Journal of Anatomy 08/2015; 227(4). DOI:10.1111/joa.12365 · 2.10 Impact Factor
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    • "Another location where little mesenchymal migration takes place is in the midline of the recently fused mammalian secondary palate. Mouse organ culture experiments demonstrating fusion between cultured palatal shelves revealed no mesenchymal cell migration between the two tissues, despite epithelial cells migrating across the fusion zone (Cuervo and Covarrubias, 2004; Jin and Ding, 2006). "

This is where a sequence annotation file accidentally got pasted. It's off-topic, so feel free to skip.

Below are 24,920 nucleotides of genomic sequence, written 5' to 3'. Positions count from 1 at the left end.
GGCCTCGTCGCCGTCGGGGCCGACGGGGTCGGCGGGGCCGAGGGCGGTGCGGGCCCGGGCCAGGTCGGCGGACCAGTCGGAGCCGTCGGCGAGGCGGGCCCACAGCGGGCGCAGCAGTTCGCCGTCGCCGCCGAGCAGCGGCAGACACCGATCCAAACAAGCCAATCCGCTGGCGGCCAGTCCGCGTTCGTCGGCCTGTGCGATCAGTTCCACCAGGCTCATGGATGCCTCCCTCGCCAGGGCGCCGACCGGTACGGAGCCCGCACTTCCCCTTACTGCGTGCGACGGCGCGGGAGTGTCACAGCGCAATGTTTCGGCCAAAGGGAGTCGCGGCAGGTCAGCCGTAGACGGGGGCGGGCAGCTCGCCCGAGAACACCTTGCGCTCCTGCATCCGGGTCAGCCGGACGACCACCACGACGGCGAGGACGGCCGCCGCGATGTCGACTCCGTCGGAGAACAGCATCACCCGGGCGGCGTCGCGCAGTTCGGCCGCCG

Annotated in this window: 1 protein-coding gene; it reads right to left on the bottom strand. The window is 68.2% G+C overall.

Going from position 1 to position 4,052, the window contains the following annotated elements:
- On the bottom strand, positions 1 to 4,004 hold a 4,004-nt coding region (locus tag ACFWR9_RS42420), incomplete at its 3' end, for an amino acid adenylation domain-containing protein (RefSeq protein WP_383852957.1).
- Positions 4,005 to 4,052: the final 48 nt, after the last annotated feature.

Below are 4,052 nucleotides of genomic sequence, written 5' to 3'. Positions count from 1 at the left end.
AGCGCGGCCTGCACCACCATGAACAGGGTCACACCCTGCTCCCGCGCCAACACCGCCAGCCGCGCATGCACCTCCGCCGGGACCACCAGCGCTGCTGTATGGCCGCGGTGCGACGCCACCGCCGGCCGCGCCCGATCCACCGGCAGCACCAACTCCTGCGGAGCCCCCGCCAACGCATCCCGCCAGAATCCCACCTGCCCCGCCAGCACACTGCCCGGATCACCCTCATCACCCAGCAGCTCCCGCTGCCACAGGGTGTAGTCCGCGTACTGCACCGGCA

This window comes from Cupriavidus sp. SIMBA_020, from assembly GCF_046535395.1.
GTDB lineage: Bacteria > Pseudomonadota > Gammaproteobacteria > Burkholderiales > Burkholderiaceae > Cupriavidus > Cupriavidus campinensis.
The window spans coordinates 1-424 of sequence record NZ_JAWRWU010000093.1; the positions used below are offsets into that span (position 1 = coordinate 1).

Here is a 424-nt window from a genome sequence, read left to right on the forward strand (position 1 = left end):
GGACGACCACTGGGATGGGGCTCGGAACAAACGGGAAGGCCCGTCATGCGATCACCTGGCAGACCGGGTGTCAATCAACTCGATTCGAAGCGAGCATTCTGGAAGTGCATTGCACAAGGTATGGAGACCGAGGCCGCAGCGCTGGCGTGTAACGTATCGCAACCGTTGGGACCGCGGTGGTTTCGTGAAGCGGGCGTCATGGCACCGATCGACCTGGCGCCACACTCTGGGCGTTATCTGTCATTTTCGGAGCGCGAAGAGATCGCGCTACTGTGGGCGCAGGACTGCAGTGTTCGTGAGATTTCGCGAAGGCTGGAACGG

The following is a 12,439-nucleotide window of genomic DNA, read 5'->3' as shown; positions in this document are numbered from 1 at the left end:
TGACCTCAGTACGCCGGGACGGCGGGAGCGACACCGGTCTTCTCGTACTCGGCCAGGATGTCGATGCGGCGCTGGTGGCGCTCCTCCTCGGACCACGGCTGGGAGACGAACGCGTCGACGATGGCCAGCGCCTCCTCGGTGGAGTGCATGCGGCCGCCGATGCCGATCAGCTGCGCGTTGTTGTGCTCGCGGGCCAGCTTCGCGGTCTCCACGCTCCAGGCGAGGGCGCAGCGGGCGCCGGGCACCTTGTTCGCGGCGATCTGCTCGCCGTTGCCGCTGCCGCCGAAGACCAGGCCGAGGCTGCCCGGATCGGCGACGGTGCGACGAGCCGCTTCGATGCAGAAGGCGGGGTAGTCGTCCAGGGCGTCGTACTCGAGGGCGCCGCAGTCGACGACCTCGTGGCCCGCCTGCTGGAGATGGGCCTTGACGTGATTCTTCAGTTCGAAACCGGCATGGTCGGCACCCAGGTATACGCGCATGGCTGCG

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    ABSTRACT: The assembly of the upper jaw is a pivotal moment in the embryonic development of amniotes. The upper jaw forms from the fusion of the maxillary, medial nasal, and lateral nasal prominences, resulting in an intact upper lip/beak and nasal cavities; together called the primary palate. Due to the risk of craniofacial clefting, this process requires a balance of proper facial prominence shape and positioning, whilst still accommodating the vast phenotypic diversity of adult amniotes. As such, variation in craniofacial ontogeny is not tolerated beyond certain bounds. We have placed primary palatogenesis of amniotes into two categories, depending on whether the nasal and oral cavities remain connected throughout ontogeny or not. The transient separation of these two structures occurs in mammals and crocodilians, while remaining connected in birds, turtles and squamates. In the latter group, the craniofacial prominences fuse around a persistent choanal groove that connects the two cavities. Subsequently, select lineages within both categories develop a secondary palate that either completely or partially separates oral and nasal cavities in adults. Here we review the shared, early developmental events, and highlight the points at which development diverges in both primary and secondary palate formation. This article is protected by copyright. All rights reserved. © 2015 Wiley Periodicals, Inc.